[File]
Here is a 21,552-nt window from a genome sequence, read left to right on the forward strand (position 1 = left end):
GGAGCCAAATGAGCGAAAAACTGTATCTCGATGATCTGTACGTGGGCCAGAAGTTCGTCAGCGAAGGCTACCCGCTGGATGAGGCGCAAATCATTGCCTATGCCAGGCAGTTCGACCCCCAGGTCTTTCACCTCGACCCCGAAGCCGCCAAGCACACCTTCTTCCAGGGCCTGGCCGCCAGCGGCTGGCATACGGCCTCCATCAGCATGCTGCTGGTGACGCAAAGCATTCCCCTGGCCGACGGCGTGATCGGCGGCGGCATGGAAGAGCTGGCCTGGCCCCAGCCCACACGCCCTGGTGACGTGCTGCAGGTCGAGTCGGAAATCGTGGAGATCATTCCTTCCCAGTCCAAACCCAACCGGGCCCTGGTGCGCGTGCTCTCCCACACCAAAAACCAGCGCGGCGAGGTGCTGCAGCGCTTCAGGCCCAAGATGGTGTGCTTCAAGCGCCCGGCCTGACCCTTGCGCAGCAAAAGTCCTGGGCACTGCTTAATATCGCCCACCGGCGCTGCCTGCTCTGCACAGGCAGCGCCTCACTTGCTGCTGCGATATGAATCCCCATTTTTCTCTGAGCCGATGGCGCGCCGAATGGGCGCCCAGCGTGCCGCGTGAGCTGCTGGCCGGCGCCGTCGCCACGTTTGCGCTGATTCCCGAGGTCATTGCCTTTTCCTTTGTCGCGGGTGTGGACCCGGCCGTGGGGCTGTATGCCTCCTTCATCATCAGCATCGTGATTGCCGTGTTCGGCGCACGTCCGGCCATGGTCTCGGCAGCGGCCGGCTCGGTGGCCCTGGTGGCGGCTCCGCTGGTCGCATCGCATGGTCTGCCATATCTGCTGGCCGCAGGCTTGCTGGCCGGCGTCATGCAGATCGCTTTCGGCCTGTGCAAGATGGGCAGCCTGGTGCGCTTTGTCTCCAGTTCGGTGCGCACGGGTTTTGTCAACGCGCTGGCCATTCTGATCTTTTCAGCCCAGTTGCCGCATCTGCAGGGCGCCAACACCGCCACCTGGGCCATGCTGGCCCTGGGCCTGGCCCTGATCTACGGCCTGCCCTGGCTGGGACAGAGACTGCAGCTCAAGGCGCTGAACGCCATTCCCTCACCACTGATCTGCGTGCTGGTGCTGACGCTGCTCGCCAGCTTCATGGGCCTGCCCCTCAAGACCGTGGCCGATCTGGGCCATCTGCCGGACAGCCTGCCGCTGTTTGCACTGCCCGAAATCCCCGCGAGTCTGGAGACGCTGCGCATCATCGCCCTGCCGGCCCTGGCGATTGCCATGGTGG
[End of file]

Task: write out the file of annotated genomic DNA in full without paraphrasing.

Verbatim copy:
Here is a 21,552-nt window from a genome sequence, read left to right on the forward strand (position 1 = left end):
GGAGCCAAATGAGCGAAAAACTGTATCTCGATGATCTGTACGTGGGCCAGAAGTTCGTCAGCGAAGGCTACCCGCTGGATGAGGCGCAAATCATTGCCTATGCCAGGCAGTTCGACCCCCAGGTCTTTCACCTCGACCCCGAAGCCGCCAAGCACACCTTCTTCCAGGGCCTGGCCGCCAGCGGCTGGCATACGGCCTCCATCAGCATGCTGCTGGTGACGCAAAGCATTCCCCTGGCCGACGGCGTGATCGGCGGCGGCATGGAAGAGCTGGCCTGGCCCCAGCCCACACGCCCTGGTGACGTGCTGCAGGTCGAGTCGGAAATCGTGGAGATCATTCCTTCCCAGTCCAAACCCAACCGGGCCCTGGTGCGCGTGCTCTCCCACACCAAAAACCAGCGCGGCGAGGTGCTGCAGCGCTTCAGGCCCAAGATGGTGTGCTTCAAGCGCCCGGCCTGACCCTTGCGCAGCAAAAGTCCTGGGCACTGCTTAATATCGCCCACCGGCGCTGCCTGCTCTGCACAGGCAGCGCCTCACTTGCTGCTGCGATATGAATCCCCATTTTTCTCTGAGCCGATGGCGCGCCGAATGGGCGCCCAGCGTGCCGCGTGAGCTGCTGGCCGGCGCCGTCGCCACGTTTGCGCTGATTCCCGAGGTCATTGCCTTTTCCTTTGTCGCGGGTGTGGACCCGGCCGTGGGGCTGTATGCCTCCTTCATCATCAGCATCGTGATTGCCGTGTTCGGCGCACGTCCGGCCATGGTCTCGGCAGCGGCCGGCTCGGTGGCCCTGGTGGCGGCTCCGCTGGTCGCATCGCATGGTCTGCCATATCTGCTGGCCGCAGGCTTGCTGGCCGGCGTCATGCAGATCGCTTTCGGCCTGTGCAAGATGGGCAGCCTGGTGCGCTTTGTCTCCAGTTCGGTGCGCACGGGTTTTGTCAACGCGCTGGCCATTCTGATCTTTTCAGCCCAGTTGCCGCATCTGCAGGGCGCCAACACCGCCACCTGGGCCATGCTGGCCCTGGGCCTGGCCCTGATCTACGGCCTGCCCTGGCTGGGACAGAGACTGCAGCTCAAGGCGCTGAACGCCATTCCCTCACCACTGATCTGCGTGCTGGTGCTGACGCTGCTCGCCAGCTTCATGGGCCTGCCCCTCAAGACCGTGGCCGATCTGGGCCATCTGCCGGACAGCCTGCCGCTGTTTGCACTGCCCGAAATCCCCGCGAGTCTGGAGACGCTGCGCATCATCGCCCTGCCGGCCCTGGCGATTGCCATGGTGG